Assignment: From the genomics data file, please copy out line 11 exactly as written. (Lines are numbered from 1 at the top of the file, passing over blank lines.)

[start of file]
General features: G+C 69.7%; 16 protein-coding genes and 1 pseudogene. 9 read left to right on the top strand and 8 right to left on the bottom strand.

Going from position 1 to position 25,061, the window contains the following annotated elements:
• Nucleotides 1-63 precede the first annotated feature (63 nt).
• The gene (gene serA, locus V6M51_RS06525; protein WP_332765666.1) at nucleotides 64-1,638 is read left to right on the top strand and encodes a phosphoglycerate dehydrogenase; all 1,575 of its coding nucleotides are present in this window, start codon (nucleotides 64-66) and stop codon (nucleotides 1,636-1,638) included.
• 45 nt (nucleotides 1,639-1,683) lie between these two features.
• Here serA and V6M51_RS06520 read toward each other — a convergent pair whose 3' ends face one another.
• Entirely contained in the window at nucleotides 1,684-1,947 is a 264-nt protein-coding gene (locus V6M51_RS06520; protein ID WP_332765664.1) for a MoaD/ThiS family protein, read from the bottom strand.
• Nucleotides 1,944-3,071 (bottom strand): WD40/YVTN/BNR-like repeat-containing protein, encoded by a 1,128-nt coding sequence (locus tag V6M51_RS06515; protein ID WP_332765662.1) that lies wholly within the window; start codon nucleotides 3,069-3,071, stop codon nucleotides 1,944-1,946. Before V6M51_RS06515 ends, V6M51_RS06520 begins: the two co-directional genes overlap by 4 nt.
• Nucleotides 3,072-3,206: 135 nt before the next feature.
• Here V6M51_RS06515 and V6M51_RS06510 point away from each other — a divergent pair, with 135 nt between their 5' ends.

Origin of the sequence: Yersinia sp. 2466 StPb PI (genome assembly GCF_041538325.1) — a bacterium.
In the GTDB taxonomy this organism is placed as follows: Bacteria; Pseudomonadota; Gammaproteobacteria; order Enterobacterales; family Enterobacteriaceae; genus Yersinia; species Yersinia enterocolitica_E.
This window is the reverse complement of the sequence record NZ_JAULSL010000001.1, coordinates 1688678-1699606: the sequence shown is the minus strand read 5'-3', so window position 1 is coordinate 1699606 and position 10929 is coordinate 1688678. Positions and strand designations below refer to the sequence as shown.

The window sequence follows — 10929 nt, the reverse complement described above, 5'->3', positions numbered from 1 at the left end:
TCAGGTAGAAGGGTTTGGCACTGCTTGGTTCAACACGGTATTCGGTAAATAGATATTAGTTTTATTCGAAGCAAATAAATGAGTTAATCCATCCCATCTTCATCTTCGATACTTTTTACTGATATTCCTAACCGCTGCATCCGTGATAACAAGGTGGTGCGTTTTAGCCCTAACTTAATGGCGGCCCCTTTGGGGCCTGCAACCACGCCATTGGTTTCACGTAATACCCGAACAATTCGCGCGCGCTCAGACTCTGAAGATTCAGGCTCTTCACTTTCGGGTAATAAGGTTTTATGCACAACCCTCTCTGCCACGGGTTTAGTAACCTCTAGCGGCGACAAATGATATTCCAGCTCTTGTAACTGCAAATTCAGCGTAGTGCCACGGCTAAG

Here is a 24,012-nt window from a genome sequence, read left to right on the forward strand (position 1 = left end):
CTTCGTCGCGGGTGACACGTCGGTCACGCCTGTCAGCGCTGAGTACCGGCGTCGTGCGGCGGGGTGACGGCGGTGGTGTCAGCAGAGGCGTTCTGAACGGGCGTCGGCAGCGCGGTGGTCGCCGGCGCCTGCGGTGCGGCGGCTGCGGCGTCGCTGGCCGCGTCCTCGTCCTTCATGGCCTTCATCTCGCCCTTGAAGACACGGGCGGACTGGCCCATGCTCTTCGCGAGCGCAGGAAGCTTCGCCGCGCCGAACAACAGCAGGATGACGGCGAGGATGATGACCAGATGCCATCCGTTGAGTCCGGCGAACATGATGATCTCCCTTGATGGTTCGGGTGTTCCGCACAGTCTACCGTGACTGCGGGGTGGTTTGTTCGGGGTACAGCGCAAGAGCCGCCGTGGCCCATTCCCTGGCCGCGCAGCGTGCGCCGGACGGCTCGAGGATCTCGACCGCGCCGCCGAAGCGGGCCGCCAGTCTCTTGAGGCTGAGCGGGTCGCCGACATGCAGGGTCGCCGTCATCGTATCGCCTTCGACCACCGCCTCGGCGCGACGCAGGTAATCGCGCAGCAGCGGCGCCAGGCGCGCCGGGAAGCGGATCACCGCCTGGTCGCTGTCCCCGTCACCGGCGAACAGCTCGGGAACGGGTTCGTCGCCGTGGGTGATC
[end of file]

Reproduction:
Origin of the sequence: Yersinia sp. 2466 StPb PI (genome assembly GCF_041538325.1) — a bacterium.